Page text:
Alumna’s cultural enrichment program helps American and international students understand each other’s cultures.

Growing up in Hebei, China, Fan Yang (’13 MSW), was surrounded by family, had no trouble making friends and embraced her Chinese heritage.

“I spent the first 18 years of my life there,” she said.

As an international student at The University of Alabama, Yang said she struggled to adjust to her new surroundings and barely knew American culture when she arrived at UA in 2011. She found most international students had the same problems. During her MSW field placement at Tuscaloosa’s One Place, a resource center that serves families and children, Yang said she realized that many American students also had limited access to other cultures.

“I was working in the center’s after-school program and met a lot of children who were asking me ‘Is China a state in the U.S.?’ It made me realize that there is a big gap between American students and international students,” said Yang, who is now pursuing a PhD in social work at UA. “Both populations needed to know the other’s cultures very much, but they didn’t have access to them.”

In 2012, Yang turned her experience into UA’s award-winning cultural enrichment program Heart Touch, which collaborates with Tuscaloosa’s One Place to help young Americans and international students understand and share each other’s cultures. Yang, like so many other UA social work students and faculty, takes an entrepreneurial approach toward sparking change in Tuscaloosa and other communities.

That’s the spirit of the University in general and the School of Social Work in particular, Dean Vikki Vandiver said.

“Our school has a long, rich history in fostering collaborative relationships in our communities and social service agencies to improve quality of life,” Vandiver said. “I’m proud to see our students and faculty building on this culture of engagement to break social barriers.”

Taking Chinese Culture to Schools

Yang, who earned a master of social work from UA in 2013, came up with the idea for Heart Touch while working as a graduate assistant in the Division of Community Affairs at UA. Samory Pruitt, vice president for the Division of Community Affairs, helped Yang land the position and launch Heart Touch in UA’s Crossroads Community Center. Through the center, Heart Touch offers culture lessons, hands-on activities, field trips and other programs to provide multicultural learning experiences to elementary-aged children whose schools likely don’t have the resources to provide such enrichment opportunities.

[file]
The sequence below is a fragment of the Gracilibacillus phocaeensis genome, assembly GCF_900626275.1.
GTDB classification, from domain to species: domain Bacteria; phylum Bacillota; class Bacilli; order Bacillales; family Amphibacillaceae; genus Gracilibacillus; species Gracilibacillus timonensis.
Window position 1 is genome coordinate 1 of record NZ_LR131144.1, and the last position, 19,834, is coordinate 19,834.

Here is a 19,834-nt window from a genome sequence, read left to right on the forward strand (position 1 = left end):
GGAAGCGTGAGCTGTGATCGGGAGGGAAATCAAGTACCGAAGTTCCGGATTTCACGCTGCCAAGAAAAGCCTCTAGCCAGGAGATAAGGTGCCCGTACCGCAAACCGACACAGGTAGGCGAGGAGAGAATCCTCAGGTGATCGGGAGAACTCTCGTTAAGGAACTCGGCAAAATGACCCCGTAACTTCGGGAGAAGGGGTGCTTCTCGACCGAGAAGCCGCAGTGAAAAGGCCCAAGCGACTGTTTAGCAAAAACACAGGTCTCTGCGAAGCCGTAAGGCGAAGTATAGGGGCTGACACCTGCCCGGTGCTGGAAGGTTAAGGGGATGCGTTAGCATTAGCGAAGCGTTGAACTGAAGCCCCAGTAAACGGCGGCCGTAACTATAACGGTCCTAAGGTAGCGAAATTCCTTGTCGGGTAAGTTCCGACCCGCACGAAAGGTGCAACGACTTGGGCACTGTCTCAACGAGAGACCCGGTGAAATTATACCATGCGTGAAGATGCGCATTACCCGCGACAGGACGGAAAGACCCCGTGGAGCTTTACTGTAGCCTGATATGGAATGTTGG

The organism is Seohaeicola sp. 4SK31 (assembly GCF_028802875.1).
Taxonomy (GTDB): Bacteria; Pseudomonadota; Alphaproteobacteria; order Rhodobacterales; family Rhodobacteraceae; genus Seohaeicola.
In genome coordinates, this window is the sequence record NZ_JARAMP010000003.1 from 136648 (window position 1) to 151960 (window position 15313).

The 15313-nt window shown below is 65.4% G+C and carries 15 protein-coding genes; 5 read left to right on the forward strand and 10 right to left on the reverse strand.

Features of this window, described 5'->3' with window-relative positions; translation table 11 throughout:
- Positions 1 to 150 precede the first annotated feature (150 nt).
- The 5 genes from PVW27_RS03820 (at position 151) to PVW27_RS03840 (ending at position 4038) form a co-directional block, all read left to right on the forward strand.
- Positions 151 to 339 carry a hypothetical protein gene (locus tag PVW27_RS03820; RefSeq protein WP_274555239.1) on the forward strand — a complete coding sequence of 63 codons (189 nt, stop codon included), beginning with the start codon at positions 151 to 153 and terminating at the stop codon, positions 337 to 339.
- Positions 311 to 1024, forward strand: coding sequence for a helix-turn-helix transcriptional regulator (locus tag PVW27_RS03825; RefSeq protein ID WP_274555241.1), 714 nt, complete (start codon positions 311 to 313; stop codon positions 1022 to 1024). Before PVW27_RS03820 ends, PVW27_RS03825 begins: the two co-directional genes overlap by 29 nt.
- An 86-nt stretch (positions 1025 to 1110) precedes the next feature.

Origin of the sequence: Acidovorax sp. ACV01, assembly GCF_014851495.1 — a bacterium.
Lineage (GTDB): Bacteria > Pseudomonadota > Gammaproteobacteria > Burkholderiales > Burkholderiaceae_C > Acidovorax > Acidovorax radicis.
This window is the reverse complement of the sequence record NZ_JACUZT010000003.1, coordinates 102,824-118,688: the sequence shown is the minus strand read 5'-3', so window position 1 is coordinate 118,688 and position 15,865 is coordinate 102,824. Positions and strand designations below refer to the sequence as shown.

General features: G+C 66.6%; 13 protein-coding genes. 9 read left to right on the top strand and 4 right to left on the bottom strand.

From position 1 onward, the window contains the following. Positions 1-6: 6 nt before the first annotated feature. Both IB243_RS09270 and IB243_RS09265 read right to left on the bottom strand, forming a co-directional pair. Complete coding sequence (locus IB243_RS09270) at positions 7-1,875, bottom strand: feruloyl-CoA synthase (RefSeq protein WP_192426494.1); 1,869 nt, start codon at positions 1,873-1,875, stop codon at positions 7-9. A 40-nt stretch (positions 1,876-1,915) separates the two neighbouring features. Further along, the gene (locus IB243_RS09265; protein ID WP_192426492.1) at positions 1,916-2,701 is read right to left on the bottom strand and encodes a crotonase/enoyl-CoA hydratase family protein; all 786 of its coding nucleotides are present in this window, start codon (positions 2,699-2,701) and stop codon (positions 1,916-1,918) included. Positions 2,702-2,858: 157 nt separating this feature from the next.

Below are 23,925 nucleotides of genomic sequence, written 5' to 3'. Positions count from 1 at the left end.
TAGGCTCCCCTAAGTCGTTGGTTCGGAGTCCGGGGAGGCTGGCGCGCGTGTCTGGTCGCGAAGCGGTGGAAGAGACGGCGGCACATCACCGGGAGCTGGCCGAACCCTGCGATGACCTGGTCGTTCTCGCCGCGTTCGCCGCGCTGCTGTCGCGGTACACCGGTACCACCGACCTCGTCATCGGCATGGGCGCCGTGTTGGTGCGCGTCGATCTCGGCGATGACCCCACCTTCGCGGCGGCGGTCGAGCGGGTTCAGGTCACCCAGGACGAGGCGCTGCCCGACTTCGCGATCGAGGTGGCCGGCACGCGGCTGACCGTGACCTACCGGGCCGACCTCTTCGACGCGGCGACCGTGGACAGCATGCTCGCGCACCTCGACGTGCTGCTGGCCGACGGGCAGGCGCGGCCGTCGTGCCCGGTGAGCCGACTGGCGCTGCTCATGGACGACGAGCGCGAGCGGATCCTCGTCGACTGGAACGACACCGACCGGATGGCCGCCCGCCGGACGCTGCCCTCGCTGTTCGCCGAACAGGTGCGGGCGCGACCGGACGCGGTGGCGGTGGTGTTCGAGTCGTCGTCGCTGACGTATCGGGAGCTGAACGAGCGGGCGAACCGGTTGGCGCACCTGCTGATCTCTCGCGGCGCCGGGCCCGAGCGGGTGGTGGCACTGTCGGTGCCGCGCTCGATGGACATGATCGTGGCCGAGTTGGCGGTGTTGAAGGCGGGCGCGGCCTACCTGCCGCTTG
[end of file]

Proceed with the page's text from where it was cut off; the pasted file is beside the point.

The vision for the Heart Touch program and its success can be directly attributed to Yang’s keen intellect, her compassion for others, and her genuine desire to make the world a better place for us all, Pruitt said.

“What’s even more impressive about Fan is that rather than succumb to the problems presented by a new language and culture she chose to turn them into blessings for others,” he said. “Every nation needs more of that kind of spirit and intelligence.”

Since Heart Touch launched, Yang said the program has served more than 360 students in city and county schools, including nine elementary schools in Tuscaloosa County. The program relies on international student volunteers from different majors, American students mainly from UA’s College of Education and volunteers from the local community to teach students in the classroom. Peng Shi, a tai chi instructor in Tuscaloosa, is among volunteers who have helped to make the program a success. In 2015, she volunteered to demonstrate the art to 30 fourth- and fifth grade students at Holt Elementary School in Tuscaloosa County.

Heart Touch continues to grow and was recently unveiled to 103 students at Paramount Junior High in rural Greene County. Students covered six topics from Heart Touch instructors — martial arts, food, music, calligraphy, clothing and school life, and they had a chance to try Chinese dumplings.

“The venture opens the door for Heart Touch to bring its work to rural students and other locations outside the immediate University area,” Yang said.

Back in China, Yang said she is working on her dissertation and honored by the support she continues to receive to expand the program’s reach. Her work in community engagement earned her the UA Center for Community Based Partnership’s 2016 Outstanding Student-Initiated Engagement Effort Award. She also received UA’s 2017 Horizon Award, a university Legacy award given as part of the annual Realizing the Dream celebration held at UA.

The Legacy honor, she said, helped reinforce her commitment to unity, social justice and to following the dream of Dr. Martin Luther King Jr. to instill a “more culturally sensitive and inclusive mindset in our children.”

Yang also researches bullying experienced by immigrant children and the health conditions of low-income children and youth with Associate Professor of Social Work Laura Hopson. She is expected to graduate with her PhD in December 2017. She plans to continue to devote her time to Heart Touch, community-based work and social justice causes.

“Social workers work against humans’ internal weaknesses to promote social justice,” she said. “I am very inspired by the mission of social work as a profession.”